Dublin is working to increase communication with residents through homeowners and civic associations.

Dublin is working to increase communication with residents through homeowners and civic associations.

During a meeting last week with civic association leaders, city staff members gave updates on upcoming projects, grant opportunities and city finances, as well as a peek at how they plan to increase and improve communication among the city, civic associations and residents.

Community-relations director Sandra Puskarcik said the effort to keep communication flowing between the city and civic associations has been going on for several years.

"Probably in the last ten years we have formalized communication with civic associations. We realized the community was growing at such a fast pace in the '90s that we had to find the most effective and efficient way to reach out to residents and we were fortunate to find in Dublin that so many residents came forward for leadership roles in neighborhoods. We were able to tap those resources," she said.

After getting requests for information from those civic associations in forms that range from email and snail mail to social networking sites and sandwich boards, an ad hoc committee of civic association leaders was formed to fine tune communications, Puskarcik said.

Cristie Wilt, of the community-relations department, told civic leaders last week the committee comprised volunteers who suggested using e-mail, a newsfeed and door hangers for communication.

While e-mail was the most preferred, Wilt said, "the group said (sandwich boards and door hangers) are still effective ways to reach residents."

Per suggestions from the committee, the city will also work with civic associations on web pages for each group, Wilt said.

"Some of you already have websites … but we received requests to make websites," she said. "These are Web pages designed for you."

According to Wilt, the Web pages, hosted on the city website, will include contact information of association leadership, links and news pertinent to the neighborhood. The city will also offer training.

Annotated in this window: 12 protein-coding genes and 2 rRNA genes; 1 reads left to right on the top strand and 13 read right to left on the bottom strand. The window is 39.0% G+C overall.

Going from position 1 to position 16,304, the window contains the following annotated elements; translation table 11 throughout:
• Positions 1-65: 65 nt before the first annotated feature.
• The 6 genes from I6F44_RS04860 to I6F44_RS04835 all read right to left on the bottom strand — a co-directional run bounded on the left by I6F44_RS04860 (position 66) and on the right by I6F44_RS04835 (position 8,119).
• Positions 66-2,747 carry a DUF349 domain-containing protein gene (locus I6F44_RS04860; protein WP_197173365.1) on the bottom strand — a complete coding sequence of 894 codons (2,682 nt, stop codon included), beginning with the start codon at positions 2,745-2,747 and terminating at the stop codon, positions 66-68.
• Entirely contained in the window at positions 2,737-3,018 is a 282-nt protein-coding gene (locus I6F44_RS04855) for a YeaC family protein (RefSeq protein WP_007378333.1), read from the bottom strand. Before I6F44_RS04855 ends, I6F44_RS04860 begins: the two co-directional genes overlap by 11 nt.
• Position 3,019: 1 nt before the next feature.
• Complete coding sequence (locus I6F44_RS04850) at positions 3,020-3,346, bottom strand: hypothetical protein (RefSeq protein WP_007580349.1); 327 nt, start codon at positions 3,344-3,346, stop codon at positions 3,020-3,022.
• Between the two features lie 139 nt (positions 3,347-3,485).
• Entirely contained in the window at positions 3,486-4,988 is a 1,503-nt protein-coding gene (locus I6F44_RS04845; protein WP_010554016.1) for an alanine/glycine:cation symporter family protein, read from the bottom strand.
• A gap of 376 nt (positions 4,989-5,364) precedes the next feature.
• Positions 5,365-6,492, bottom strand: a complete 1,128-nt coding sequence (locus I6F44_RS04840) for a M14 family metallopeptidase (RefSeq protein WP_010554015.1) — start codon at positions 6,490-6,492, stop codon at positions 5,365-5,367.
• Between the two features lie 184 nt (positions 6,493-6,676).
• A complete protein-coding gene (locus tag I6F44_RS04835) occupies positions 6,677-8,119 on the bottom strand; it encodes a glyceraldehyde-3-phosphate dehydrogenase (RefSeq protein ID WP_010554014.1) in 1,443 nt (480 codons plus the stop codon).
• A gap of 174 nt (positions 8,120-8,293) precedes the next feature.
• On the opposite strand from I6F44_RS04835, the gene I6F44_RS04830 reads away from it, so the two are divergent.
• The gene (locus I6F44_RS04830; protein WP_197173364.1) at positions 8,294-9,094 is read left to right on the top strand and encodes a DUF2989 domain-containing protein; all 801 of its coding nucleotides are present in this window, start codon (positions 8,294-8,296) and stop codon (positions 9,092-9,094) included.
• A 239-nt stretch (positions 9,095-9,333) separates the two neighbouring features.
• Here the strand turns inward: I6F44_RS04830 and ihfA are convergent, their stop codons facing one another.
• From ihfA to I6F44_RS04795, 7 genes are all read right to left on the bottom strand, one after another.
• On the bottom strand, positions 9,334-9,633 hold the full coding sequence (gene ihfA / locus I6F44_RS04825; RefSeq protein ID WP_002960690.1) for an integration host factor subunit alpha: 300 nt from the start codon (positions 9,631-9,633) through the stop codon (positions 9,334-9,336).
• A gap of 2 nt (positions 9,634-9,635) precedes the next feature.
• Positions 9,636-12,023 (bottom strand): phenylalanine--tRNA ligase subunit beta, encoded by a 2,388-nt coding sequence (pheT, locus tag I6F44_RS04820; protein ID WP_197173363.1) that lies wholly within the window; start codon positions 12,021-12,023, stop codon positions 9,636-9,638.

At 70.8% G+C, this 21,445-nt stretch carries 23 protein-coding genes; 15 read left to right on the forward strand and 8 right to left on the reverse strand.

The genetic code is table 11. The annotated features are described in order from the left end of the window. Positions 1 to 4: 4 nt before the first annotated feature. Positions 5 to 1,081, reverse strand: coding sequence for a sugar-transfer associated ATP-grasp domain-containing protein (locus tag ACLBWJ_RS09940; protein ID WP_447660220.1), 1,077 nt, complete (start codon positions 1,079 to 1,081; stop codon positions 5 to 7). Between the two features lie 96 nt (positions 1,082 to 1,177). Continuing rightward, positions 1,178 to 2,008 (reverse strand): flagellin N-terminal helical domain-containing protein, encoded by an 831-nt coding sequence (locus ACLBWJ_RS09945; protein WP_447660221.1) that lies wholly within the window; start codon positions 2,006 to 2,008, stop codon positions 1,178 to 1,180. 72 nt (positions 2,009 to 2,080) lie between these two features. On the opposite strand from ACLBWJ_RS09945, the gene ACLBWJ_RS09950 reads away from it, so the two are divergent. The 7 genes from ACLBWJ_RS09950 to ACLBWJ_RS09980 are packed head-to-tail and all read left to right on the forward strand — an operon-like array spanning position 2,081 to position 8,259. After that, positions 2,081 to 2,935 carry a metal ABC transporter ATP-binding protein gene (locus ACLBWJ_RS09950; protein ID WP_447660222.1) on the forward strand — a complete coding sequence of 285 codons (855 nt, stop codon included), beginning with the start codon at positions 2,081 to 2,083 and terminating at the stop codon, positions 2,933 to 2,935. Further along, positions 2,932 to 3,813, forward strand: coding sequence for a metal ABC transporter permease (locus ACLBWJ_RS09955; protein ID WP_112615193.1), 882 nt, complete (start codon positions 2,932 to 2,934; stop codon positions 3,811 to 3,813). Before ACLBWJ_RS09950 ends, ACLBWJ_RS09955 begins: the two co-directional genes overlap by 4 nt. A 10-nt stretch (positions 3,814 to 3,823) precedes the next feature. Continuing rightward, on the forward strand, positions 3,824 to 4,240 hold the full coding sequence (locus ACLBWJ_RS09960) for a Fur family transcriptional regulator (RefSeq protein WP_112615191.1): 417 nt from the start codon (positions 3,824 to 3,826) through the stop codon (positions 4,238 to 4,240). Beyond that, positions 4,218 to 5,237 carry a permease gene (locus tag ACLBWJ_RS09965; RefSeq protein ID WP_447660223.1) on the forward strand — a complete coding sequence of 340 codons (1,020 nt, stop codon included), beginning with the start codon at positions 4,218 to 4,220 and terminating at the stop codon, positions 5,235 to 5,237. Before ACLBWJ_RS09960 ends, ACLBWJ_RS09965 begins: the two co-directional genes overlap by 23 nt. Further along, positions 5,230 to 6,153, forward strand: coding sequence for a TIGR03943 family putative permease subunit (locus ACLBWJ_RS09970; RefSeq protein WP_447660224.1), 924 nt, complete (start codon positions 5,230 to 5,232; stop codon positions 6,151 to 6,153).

Wilt said another meeting will be scheduled "in the next couple of months" where the city will present civic association web pages and training times, with a launch planned for the spring.

The web pages will be free to the civic associations.

With 81 civic associations in Dublin, Puskarcik said it's important for the city to work with them on several different fronts.

"It's really twofold," she told the Villager. "One: we have an official representative from each neighborhood. Some groups have a president and board, but we know we are working with involved citizenry and people dedicated to the neighborhoods and community. When we have questions we can work through them. They also provide opportunities in neighborhoods. When there are problems, they can act as a sounding board… They can resolve a challenge without having to go to the city."

Communication remains paramount between the city and civic associations and it extends far beyond getting the latest news to residents.

Interim Police Chief Heinz von Eckartsberg addressed association leaders at last week's meeting, giving a rundown on the social host law and new education effort to reduce residential burglaries and theft from vehicles.

"They really want to talk about things they can do personally to increase safety in neighborhoods," Puskarcik said. "What we're hearing from neighborhoods is they want to take a personal responsibility and that's an incredible benefit to the entire community."